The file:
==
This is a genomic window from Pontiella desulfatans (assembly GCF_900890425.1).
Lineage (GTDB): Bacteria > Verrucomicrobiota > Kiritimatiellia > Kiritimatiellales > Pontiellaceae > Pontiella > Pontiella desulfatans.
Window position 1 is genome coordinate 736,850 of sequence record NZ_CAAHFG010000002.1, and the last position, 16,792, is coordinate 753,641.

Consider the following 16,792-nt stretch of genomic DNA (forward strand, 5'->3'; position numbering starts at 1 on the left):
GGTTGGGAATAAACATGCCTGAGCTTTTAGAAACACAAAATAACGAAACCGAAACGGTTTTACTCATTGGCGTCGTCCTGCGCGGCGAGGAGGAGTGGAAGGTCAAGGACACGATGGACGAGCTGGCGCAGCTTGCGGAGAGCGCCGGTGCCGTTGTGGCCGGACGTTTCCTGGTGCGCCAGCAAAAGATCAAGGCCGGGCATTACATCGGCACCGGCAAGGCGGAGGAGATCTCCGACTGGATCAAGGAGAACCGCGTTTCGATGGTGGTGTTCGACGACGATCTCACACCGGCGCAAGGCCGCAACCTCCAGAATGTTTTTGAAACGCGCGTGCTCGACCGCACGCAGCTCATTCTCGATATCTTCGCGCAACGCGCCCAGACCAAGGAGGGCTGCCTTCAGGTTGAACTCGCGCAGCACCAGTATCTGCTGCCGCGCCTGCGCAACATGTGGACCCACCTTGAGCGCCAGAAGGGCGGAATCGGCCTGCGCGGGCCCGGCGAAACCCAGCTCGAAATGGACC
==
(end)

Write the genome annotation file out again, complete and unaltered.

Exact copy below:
This is a genomic window from Pontiella desulfatans (assembly GCF_900890425.1).
Lineage (GTDB): Bacteria > Verrucomicrobiota > Kiritimatiellia > Kiritimatiellales > Pontiellaceae > Pontiella > Pontiella desulfatans.
Window position 1 is genome coordinate 736,850 of sequence record NZ_CAAHFG010000002.1, and the last position, 16,792, is coordinate 753,641.

Consider the following 16,792-nt stretch of genomic DNA (forward strand, 5'->3'; position numbering starts at 1 on the left):
GGTTGGGAATAAACATGCCTGAGCTTTTAGAAACACAAAATAACGAAACCGAAACGGTTTTACTCATTGGCGTCGTCCTGCGCGGCGAGGAGGAGTGGAAGGTCAAGGACACGATGGACGAGCTGGCGCAGCTTGCGGAGAGCGCCGGTGCCGTTGTGGCCGGACGTTTCCTGGTGCGCCAGCAAAAGATCAAGGCCGGGCATTACATCGGCACCGGCAAGGCGGAGGAGATCTCCGACTGGATCAAGGAGAACCGCGTTTCGATGGTGGTGTTCGACGACGATCTCACACCGGCGCAAGGCCGCAACCTCCAGAATGTTTTTGAAACGCGCGTGCTCGACCGCACGCAGCTCATTCTCGATATCTTCGCGCAACGCGCCCAGACCAAGGAGGGCTGCCTTCAGGTTGAACTCGCGCAGCACCAGTATCTGCTGCCGCGCCTGCGCAACATGTGGACCCACCTTGAGCGCCAGAAGGGCGGAATCGGCCTGCGCGGGCCCGGCGAAACCCAGCTCGAAATGGACC